Joseph

Joseph Mayor Dennis Sands said the major accomplishment in his city in 2017 was the community-built playground at the Joseph City Park, which was several years in the planning. A group of dedicated volunteers raised the funds and worked with the community, schoolchildren and a specialized design firm to build a playground especially for Joseph children. In April, a week-long, all-volunteer crew constructed the playground and the community celebrated with a potluck and ribbon cutting ceremony.

Sands said the council will be meeting later this month to update goals for 2018, but he listed some of his own for the upcoming year. First on his list — major street paving.

“We have money carried over from last year plus we just secured a $100,000 grant from ODOT for repaving,” Sands said.

The mayor’s second priority is determining how many feet of steel water lines need to be replaced, and he also said the city’s wastewater master plan must be updated.

Wallowa County Commissioners

Todd Nash, Wallowa County Board of Commissioners chairman, listed meeting with Forest Service officials, both locally and in Washington, D.C., among the county’s 2017 accomplishments.

Stricter grazing guidelines and too few acres outlined for timber harvest in the Blue Mountains Forest Plan Revision, a guiding document for the Wallowa-Whitman, Umatilla and Malheur national forests, prompted members of Eastern Oregon Counties Association to ask for meetings with Forest Service Chief Tony Tooke. Nash and Harney County Commissioner Mark Owens made the trip east in December.

“Once the Blue Mountains Plan is implemented, I want true progress toward making our forest healthy,” Nash said.

Nash said during their meeting with Tooke the chief asked Nash and his fellow Eastern Oregon commissioners to make a list of closed and vacant grazing allotments they would like to see reopened. In 2018, Nash said, he will see what influence those suggestions may have.

Nash said this year he would like to see the county receive a fair and equitable Payment in Lieu of Taxes formula from the U.S. government that would total more than the current rate of $1.5 million a year. Otherwise known as PILT, the county receives a payment for federally managed lands inside the county’s borders.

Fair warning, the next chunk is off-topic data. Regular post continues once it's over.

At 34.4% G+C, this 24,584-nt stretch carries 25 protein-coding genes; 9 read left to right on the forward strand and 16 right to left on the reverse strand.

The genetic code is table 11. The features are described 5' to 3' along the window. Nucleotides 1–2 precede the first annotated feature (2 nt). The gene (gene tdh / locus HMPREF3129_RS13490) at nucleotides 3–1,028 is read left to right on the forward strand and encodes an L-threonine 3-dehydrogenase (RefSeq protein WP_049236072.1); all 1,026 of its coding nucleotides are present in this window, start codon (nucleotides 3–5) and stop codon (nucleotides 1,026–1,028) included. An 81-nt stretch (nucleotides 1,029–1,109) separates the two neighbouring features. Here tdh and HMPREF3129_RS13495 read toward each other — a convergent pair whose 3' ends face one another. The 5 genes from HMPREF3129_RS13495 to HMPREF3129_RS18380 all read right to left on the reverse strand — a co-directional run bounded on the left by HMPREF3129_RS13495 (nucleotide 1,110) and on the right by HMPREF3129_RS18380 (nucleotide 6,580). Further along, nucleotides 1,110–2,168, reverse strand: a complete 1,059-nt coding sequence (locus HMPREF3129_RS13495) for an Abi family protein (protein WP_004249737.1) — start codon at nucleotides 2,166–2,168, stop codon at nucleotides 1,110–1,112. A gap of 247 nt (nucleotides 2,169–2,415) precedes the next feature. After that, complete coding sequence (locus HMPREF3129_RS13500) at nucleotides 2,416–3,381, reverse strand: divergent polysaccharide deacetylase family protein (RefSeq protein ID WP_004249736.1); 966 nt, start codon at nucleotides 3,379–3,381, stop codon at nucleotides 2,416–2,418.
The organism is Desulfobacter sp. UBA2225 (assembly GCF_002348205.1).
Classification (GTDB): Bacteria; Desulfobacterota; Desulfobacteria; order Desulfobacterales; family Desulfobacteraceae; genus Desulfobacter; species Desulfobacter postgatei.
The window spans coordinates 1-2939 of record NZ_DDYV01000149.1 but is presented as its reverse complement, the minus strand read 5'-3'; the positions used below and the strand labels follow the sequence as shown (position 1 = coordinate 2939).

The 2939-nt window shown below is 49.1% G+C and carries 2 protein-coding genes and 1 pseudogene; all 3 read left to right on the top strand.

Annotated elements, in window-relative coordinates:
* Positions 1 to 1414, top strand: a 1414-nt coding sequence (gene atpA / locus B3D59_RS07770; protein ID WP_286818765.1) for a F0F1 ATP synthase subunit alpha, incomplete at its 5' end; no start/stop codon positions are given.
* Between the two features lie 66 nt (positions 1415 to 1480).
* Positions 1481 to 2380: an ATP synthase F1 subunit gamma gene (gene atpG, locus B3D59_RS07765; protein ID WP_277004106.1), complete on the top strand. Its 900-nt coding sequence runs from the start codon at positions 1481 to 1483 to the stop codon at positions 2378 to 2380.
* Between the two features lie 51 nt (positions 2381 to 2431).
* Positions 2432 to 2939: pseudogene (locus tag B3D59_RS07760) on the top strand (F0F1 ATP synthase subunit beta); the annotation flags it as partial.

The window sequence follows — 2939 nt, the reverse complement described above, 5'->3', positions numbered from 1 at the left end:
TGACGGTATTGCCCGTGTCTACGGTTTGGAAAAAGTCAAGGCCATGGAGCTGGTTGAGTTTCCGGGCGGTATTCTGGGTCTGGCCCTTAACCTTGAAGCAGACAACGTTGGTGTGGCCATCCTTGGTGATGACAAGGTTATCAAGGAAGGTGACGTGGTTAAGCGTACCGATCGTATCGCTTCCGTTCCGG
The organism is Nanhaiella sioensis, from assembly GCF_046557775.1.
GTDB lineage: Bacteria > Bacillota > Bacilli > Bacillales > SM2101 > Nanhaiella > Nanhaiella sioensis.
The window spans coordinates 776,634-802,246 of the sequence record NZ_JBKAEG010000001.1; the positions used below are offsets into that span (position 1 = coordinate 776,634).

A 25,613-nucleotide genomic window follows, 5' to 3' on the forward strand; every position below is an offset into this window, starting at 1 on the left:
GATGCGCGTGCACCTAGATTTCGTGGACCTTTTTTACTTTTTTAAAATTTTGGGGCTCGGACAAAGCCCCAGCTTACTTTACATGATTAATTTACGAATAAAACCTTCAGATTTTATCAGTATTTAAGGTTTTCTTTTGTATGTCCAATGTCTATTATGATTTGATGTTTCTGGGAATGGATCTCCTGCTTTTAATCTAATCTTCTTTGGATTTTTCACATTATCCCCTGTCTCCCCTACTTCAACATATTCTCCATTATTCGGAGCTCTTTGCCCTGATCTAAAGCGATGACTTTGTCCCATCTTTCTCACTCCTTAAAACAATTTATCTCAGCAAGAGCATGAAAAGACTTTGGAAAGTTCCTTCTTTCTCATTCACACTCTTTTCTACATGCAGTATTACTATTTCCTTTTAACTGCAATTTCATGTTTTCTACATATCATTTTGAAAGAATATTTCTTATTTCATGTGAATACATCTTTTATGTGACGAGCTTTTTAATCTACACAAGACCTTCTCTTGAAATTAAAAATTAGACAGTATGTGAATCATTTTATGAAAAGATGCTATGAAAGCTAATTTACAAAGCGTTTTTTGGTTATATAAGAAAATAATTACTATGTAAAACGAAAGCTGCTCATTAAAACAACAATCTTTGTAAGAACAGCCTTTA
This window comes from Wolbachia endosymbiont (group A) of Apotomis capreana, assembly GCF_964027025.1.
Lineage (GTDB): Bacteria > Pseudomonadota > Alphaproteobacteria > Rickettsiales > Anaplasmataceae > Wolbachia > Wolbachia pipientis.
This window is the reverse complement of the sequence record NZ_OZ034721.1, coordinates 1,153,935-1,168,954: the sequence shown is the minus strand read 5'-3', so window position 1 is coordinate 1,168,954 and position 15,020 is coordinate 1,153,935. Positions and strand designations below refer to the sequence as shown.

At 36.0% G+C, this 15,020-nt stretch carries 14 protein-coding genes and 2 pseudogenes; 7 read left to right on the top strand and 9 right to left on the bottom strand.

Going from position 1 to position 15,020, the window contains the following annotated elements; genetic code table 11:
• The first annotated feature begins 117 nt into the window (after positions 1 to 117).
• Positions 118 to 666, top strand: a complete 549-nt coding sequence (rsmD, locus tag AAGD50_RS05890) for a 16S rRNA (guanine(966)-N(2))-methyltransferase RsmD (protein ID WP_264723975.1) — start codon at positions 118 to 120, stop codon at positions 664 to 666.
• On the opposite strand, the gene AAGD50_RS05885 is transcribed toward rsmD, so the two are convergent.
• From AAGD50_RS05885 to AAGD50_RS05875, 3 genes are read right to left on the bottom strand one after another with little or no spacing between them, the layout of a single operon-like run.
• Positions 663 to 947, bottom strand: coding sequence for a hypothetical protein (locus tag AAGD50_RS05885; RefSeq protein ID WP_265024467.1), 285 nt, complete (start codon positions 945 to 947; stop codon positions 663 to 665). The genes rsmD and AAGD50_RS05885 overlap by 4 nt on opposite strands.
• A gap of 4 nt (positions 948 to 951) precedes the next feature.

Wallowa County Chamber of Commerce

Vicki Searles, director of the Wallowa County Chamber of Commerce, said in 2017 the Chamber focused on helping local small businesses by sponsoring a social media workshop and supporting the county’s Small Business Development Center. Last year, Chamber staff attended the “Tune-up Your Marketing and Website” workshop and the Chamber is now working to bring it to Wallowa County.

To raise political awareness for the entire community, last spring the Chamber sponsored bi-monthly video conferences with Sen. Bill Hansell and Rep. Greg Barreto during the legislative session and a town hall in November.

For 2018, Searles listed five goals: bring the Guest Service Gold Tourism program to Wallowa County; develop techniques to improve membership services and support growth; increase awareness of community youth programs and outreach to encourage business and family relocation; create connections with education, workforce, business owners and Chamber members to emphasize youth programs and involvement; and attend the 2018 Oregon State Fair and assess new tradeshow and promotional opportunities.